Major US Infrastructure networks overhaul planned if legislation passes
Infrastructure equities provide proven benefits to investors
Private finance and privatisation likely to be required
Will experienced, foreign operators be able to access the build-out?
The US government’s ambitious plan to overhaul the country’s infrastructure networks over the next decade provide a huge opportunity for investors, but uncertainties abound: how much of the proposed legislative framework will eventually be voted through, how to buy into what assets. and how much access foreign operators will be able to secure.
In this interview published in Fund Selector Asia, our CEO Jean Keller explains how concerns about family-owned companies tend to be distorted and how data shows they outperform their non-family counterparts.
Can you explain the strategy? What sets you apart from other managers in this space?
At QUAERO CAPITAL we believe that the best returns are often to be found in the companies that are the least well-followed. In spite of the fact that there are only 247 shares quoted on the SIX exchange, there are over 60 companies where there is no research coverage. Many of these companies are small and liquidity problems can deter larger fund managers. QUAERO CAPITAL can use its size to our advantage and invest in companies where others cannot.
Following company visits and new attractive prices, we have invested in three Swiss stocks for our European Small Companies strategy: Composite materials specialist Gurit, private bank EFG International and high precision machining company Tornos. With a total of 69 holdings, we will now be pruning smaller positions in coming months.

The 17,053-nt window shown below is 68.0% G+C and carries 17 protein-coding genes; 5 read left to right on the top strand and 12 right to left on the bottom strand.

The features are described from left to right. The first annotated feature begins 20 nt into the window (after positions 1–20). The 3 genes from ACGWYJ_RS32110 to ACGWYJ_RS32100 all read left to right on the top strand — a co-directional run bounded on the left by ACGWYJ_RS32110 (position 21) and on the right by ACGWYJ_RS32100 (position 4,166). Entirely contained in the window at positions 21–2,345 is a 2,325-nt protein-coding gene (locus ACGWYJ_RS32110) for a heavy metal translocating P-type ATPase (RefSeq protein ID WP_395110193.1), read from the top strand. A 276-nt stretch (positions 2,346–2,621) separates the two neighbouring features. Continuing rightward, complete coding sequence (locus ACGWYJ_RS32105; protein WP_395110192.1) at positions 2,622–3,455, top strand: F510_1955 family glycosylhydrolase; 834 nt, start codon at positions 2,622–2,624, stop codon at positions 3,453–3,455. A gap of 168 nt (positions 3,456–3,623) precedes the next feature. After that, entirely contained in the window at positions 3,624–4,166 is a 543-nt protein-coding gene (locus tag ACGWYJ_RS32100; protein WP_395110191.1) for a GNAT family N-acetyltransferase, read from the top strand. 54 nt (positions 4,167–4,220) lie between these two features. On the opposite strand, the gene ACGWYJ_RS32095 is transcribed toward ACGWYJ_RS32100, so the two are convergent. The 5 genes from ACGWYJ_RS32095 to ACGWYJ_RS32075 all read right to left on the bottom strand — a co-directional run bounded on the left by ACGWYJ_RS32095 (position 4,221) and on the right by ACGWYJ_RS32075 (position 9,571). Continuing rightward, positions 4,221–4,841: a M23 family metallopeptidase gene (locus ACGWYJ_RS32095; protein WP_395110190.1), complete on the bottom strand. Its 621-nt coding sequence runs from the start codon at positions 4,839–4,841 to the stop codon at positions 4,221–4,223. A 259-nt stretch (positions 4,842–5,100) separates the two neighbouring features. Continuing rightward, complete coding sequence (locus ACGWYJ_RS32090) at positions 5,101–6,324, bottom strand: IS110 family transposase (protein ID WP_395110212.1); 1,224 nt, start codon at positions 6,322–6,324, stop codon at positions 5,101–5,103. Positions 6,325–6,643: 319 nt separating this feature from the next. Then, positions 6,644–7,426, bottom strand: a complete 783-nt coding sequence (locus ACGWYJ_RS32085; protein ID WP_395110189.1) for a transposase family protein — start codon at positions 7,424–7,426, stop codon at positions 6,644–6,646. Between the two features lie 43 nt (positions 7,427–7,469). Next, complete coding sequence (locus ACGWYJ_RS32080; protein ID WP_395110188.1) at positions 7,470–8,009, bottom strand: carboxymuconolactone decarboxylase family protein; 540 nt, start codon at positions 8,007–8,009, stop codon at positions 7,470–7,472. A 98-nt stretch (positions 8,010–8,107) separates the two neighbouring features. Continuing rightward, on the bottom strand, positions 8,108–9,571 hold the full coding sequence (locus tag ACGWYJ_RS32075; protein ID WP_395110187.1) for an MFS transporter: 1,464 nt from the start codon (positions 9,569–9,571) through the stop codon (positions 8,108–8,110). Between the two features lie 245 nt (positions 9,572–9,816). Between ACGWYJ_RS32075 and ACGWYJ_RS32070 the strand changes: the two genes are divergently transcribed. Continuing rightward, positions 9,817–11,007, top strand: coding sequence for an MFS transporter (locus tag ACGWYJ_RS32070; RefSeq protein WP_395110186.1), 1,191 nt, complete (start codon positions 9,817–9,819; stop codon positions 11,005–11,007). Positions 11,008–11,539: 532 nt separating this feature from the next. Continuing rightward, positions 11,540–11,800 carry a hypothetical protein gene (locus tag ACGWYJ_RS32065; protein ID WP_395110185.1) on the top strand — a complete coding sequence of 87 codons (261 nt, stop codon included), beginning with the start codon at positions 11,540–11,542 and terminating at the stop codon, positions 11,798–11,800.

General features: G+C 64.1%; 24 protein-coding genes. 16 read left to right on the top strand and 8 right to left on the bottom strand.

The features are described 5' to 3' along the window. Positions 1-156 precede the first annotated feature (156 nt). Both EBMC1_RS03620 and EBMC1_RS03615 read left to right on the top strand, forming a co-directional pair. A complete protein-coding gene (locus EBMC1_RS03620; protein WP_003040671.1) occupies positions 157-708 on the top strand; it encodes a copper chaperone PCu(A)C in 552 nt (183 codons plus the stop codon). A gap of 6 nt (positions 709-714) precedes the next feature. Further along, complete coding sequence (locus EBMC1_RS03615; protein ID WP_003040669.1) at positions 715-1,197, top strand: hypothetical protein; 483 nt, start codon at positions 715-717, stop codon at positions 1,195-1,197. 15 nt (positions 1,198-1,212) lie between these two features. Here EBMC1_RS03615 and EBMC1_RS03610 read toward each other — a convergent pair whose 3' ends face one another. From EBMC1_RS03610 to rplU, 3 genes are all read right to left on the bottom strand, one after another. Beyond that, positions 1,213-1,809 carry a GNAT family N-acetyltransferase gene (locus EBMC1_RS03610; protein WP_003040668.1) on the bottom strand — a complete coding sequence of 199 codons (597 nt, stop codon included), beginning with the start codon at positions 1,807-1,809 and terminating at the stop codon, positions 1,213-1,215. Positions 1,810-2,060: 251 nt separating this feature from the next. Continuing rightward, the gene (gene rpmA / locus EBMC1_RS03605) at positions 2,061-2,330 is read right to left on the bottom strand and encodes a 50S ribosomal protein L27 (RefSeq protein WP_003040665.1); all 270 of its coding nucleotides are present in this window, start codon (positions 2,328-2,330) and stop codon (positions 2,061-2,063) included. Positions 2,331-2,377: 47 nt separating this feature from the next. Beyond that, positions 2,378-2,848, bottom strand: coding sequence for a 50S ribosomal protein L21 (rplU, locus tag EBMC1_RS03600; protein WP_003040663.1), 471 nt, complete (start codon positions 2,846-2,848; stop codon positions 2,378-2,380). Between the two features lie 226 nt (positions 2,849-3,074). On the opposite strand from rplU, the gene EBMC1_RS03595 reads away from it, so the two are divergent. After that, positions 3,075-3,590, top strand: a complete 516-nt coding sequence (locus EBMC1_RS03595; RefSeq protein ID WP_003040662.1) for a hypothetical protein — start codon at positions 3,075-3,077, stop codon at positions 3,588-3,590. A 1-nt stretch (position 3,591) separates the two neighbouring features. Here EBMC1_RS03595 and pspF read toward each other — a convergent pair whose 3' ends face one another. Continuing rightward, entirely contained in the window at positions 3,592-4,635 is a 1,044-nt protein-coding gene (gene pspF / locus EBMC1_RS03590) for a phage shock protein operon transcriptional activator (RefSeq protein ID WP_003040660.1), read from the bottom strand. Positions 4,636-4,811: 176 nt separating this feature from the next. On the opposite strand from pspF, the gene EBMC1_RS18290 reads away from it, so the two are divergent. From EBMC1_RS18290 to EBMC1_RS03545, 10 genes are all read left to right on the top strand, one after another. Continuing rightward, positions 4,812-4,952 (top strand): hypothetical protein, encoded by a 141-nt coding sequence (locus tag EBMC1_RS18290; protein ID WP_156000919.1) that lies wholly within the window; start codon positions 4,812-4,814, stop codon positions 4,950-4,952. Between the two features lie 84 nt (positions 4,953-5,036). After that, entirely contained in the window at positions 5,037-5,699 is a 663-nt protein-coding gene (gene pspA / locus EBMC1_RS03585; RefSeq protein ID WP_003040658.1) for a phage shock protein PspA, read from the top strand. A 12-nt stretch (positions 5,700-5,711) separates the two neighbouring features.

Investors have been hit as Carillion plc, a major UK construction and facilities management company, entered forced liquidation suddenly in January, creating negative sentiment for the entire social infrastructure sector in the UK.
Value investors are returning to Greece, hopeful that if improving macro economic conditions persist, the coming year will prove a major boost to Greek small cap stocks.
Uncertainties certainly persist: the government has still to agree a post-bailout strategy with the Troika of lenders (made up of the International Monetary Fund, The European Commission and the European Central Bank). There is an estimated EUR 1 billion shortfall in Greece’s proposed 2018 privatisation programme (which may impact personal tax and VAT measures), and an election cycle is set to begin soon.
After a strong start in the first quarter of the year, European stock markets have been consolidating but the core holdings of our Smaller European Companies strategy continue to benefit from economic growth across the region. Small cap stocks have coped with the strengthening Euro but further gains may start to have a negative impact on the competitive position of European exporting companies. The EUR106 million strategy, launched in 2007, is invested in 63 listed, partially family-owned European Smaller Companies.
The largest exposures in our Listed Infrastructure strategy are toll roads and tunnels (17%), diversified infrastructure companies (16%), and rail & bus (16%). Rail & bus, agricultural infrastructure and communications towers stocks were largely unchanged over the last month, while waste recycling (the smallest allocation), communications and social infrastructure (also a small allocation), performed poorly.
Recovery in southern Europe’s markets and stronger performance by manufacturing exporters have provided good support to value-driven European smaller companies strategies in recent months. Corporate confidence indicators have continued to improve across Europe as the fears of political risk have given way to the resurgence of the political mainstream, supporting manufacturing exporters which are more sensitive to the economic environment.